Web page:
How? President Clinton and the Democrat Congress had plans to spend every dollar of the 1993 tax hike plus $200 billion, the amount they felt was politically acceptable. Reagan had run such deficits. When Republicans captured the House and Senate in 1994, they refused to spend as Clinton wanted. The capital gains tax was cut in 1997 from 28 percent to 20 percent, and the economy enjoyed a growth spurt. 

Slower spending and more growth gave America four years of surpluses. 

Can we do this again? Can we both increase the growth rate of the economy and slow the growth rate of federal spending? 

We have to. 

Step Two: Reduce Spending as a Percentage of the Economy

About 70 percent of the federal budget is mandatory outlays, such as Social Security, Medicaid, Medicare, Veterans benefits, national defense, and other expenditures. These are considered on autopilot because politicians don’t want to make necessary changes to these and risk not winning reelection.

Unlike in the late 1990s, we cannot significantly cut spending by reducing domestic discretionary and military spending. The Clinton-Gingrich surpluses were made possible in large part by the collapse of the Soviet Union and a decline in military spending from 5 percent to 4 percent of GDP and from reforming safety net programs, which included work requirements for recipients.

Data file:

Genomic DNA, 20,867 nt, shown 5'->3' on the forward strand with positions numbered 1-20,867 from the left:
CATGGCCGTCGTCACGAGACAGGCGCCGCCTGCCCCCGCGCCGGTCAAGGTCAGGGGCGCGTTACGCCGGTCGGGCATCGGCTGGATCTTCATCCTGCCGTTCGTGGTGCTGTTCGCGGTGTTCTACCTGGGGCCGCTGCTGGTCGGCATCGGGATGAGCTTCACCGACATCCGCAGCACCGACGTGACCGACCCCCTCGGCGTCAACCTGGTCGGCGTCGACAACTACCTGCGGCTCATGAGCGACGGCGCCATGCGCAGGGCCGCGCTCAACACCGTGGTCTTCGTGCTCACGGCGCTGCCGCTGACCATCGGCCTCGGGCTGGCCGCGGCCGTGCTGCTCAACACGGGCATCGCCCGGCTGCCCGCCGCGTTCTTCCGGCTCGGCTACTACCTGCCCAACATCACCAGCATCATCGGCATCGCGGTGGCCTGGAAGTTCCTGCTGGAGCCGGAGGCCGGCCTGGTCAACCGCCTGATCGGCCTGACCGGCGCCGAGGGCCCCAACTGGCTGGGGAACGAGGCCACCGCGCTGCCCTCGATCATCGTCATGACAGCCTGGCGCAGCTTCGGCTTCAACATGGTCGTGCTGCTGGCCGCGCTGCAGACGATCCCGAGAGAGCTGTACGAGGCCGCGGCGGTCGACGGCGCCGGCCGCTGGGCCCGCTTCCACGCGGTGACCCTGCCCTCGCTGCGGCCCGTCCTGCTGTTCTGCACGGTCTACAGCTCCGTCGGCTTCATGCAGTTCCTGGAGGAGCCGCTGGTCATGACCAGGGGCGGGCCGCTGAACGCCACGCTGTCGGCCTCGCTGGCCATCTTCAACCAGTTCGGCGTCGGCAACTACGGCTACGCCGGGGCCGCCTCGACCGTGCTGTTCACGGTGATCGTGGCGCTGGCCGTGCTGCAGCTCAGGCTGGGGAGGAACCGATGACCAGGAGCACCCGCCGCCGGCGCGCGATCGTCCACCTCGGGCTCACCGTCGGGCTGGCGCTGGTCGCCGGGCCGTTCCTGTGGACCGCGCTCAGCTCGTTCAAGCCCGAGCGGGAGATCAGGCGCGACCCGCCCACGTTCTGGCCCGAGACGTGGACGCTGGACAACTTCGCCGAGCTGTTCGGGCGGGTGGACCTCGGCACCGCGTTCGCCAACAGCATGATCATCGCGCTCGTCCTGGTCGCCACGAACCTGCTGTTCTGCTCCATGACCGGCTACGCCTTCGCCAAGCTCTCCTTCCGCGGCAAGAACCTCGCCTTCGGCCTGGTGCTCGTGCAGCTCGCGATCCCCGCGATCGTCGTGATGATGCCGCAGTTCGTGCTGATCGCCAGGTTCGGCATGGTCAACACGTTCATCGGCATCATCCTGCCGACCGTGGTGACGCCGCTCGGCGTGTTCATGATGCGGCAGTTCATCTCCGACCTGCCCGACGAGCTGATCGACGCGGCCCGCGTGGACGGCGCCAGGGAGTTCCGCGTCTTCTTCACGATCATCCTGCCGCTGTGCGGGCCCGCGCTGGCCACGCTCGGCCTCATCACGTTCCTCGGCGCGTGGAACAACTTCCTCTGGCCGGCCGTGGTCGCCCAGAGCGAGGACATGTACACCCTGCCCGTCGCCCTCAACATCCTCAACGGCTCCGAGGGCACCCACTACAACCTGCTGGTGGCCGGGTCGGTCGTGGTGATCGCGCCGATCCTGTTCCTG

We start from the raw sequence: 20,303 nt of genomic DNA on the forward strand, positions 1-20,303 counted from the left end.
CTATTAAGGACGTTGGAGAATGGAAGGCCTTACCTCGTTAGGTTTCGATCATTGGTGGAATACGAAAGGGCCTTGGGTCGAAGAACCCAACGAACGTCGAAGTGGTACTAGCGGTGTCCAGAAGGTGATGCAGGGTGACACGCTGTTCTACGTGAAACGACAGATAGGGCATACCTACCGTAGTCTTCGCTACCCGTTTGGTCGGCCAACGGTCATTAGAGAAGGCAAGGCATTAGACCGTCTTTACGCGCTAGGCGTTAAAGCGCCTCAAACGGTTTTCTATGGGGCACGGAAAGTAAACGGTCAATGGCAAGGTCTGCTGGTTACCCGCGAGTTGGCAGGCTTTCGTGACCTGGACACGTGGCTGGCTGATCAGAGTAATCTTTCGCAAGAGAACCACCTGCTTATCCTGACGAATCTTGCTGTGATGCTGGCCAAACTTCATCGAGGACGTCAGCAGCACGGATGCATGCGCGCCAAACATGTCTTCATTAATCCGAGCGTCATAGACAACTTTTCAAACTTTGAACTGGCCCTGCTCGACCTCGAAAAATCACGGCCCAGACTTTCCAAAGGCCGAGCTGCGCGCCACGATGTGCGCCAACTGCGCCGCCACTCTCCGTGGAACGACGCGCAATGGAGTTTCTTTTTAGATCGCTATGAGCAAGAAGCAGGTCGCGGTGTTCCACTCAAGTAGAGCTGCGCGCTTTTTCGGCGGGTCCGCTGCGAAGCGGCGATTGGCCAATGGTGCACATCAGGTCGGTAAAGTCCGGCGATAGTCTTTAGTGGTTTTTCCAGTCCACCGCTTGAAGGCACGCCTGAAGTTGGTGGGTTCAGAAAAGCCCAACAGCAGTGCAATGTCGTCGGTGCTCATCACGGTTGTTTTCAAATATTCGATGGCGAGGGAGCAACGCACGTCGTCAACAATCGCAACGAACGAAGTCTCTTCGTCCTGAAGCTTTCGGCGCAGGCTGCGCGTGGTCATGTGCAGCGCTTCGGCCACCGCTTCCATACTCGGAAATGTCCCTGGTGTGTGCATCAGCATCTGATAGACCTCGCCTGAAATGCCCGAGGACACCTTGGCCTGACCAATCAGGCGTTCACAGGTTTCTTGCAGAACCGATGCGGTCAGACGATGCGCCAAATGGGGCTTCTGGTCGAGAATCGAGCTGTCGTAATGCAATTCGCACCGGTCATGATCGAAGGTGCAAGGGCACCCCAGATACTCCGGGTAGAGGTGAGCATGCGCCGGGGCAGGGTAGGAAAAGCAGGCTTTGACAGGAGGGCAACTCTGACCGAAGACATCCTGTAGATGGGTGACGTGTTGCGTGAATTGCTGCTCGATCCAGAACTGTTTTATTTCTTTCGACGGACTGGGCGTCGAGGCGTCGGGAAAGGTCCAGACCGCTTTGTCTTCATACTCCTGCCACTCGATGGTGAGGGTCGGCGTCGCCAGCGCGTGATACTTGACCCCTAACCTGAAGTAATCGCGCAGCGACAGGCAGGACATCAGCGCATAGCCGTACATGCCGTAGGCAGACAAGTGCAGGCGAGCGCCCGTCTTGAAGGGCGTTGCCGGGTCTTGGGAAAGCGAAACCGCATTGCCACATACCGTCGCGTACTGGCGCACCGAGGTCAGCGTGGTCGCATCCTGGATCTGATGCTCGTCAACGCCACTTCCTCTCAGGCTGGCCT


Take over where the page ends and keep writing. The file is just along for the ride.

But is it possible to restrain “entitlement” spending programs? Is not the challenge that they are viewed, oddly enough, as something voters are “entitled to?” 

Here we have good news. We have done this before.

In the Obama years, the U.S. House voted three times to block grant programs such as welfare, food stamps, and federal housing programs to the states and capped their growth. This is what Republicans did during the Clinton years for Medicaid and traditional welfare, Aid to Families with Dependent Children, now known as TANF, Temporary Assistance to Needy Families.

Clinton refused to block grant Medicaid, but after vetoing welfare reform—which would have block granted it to the states—his political guru Dick Morris reportedly told him he had to choose whether to sign the welfare reform bill or lose the presidential election of 1996. He signed. In most states thereafter, welfare spending fell substantially, by even as much as 30 percent, as people went to work and provided for their families.